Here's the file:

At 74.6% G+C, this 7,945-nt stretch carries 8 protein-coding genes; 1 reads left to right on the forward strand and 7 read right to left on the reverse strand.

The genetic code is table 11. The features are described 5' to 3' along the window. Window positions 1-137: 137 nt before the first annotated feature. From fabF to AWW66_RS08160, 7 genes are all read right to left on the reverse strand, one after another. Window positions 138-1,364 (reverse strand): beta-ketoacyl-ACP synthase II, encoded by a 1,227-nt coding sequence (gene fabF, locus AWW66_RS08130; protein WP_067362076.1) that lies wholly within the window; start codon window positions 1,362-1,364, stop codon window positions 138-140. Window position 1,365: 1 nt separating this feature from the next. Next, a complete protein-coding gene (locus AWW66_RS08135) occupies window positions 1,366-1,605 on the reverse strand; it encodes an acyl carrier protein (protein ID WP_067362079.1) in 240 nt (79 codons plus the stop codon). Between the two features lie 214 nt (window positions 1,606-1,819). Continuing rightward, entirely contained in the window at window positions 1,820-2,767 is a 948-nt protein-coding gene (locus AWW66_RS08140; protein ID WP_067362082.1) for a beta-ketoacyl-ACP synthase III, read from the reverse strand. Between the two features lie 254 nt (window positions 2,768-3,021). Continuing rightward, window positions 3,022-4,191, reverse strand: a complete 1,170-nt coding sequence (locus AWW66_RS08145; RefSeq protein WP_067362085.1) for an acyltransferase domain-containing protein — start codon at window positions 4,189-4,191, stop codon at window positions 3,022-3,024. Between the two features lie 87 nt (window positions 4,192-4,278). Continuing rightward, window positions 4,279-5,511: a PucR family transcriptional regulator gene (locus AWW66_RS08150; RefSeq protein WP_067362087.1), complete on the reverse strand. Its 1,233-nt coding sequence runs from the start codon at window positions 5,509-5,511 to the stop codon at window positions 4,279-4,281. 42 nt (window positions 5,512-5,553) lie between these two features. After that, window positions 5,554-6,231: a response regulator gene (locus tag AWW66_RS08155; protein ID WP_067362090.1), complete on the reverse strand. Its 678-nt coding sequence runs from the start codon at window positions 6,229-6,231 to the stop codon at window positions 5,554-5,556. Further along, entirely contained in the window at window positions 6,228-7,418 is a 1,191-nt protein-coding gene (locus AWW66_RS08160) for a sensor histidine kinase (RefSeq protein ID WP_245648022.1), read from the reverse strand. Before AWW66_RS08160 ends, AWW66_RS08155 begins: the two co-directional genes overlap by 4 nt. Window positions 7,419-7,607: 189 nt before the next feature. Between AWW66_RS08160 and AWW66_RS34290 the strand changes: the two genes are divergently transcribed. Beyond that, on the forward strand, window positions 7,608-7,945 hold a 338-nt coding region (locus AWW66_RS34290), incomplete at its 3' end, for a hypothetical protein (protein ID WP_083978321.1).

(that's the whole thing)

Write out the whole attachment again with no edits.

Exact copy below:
At 74.6% G+C, this 7,945-nt stretch carries 8 protein-coding genes; 1 reads left to right on the forward strand and 7 read right to left on the reverse strand.

The genetic code is table 11. The features are described 5' to 3' along the window. Window positions 1-137: 137 nt before the first annotated feature. From fabF to AWW66_RS08160, 7 genes are all read right to left on the reverse strand, one after another. Window positions 138-1,364 (reverse strand): beta-ketoacyl-ACP synthase II, encoded by a 1,227-nt coding sequence (gene fabF, locus AWW66_RS08130; protein WP_067362076.1) that lies wholly within the window; start codon window positions 1,362-1,364, stop codon window positions 138-140. Window position 1,365: 1 nt separating this feature from the next. Next, a complete protein-coding gene (locus AWW66_RS08135) occupies window positions 1,366-1,605 on the reverse strand; it encodes an acyl carrier protein (protein ID WP_067362079.1) in 240 nt (79 codons plus the stop codon). Between the two features lie 214 nt (window positions 1,606-1,819). Continuing rightward, entirely contained in the window at window positions 1,820-2,767 is a 948-nt protein-coding gene (locus AWW66_RS08140; protein ID WP_067362082.1) for a beta-ketoacyl-ACP synthase III, read from the reverse strand. Between the two features lie 254 nt (window positions 2,768-3,021). Continuing rightward, window positions 3,022-4,191, reverse strand: a complete 1,170-nt coding sequence (locus AWW66_RS08145; RefSeq protein WP_067362085.1) for an acyltransferase domain-containing protein — start codon at window positions 4,189-4,191, stop codon at window positions 3,022-3,024. Between the two features lie 87 nt (window positions 4,192-4,278). Continuing rightward, window positions 4,279-5,511: a PucR family transcriptional regulator gene (locus AWW66_RS08150; RefSeq protein WP_067362087.1), complete on the reverse strand. Its 1,233-nt coding sequence runs from the start codon at window positions 5,509-5,511 to the stop codon at window positions 4,279-4,281. 42 nt (window positions 5,512-5,553) lie between these two features. After that, window positions 5,554-6,231: a response regulator gene (locus tag AWW66_RS08155; protein ID WP_067362090.1), complete on the reverse strand. Its 678-nt coding sequence runs from the start codon at window positions 6,229-6,231 to the stop codon at window positions 5,554-5,556. Further along, entirely contained in the window at window positions 6,228-7,418 is a 1,191-nt protein-coding gene (locus AWW66_RS08160) for a sensor histidine kinase (RefSeq protein ID WP_245648022.1), read from the reverse strand. Before AWW66_RS08160 ends, AWW66_RS08155 begins: the two co-directional genes overlap by 4 nt. Window positions 7,419-7,607: 189 nt before the next feature. Between AWW66_RS08160 and AWW66_RS34290 the strand changes: the two genes are divergently transcribed. Beyond that, on the forward strand, window positions 7,608-7,945 hold a 338-nt coding region (locus AWW66_RS34290), incomplete at its 3' end, for a hypothetical protein (protein ID WP_083978321.1).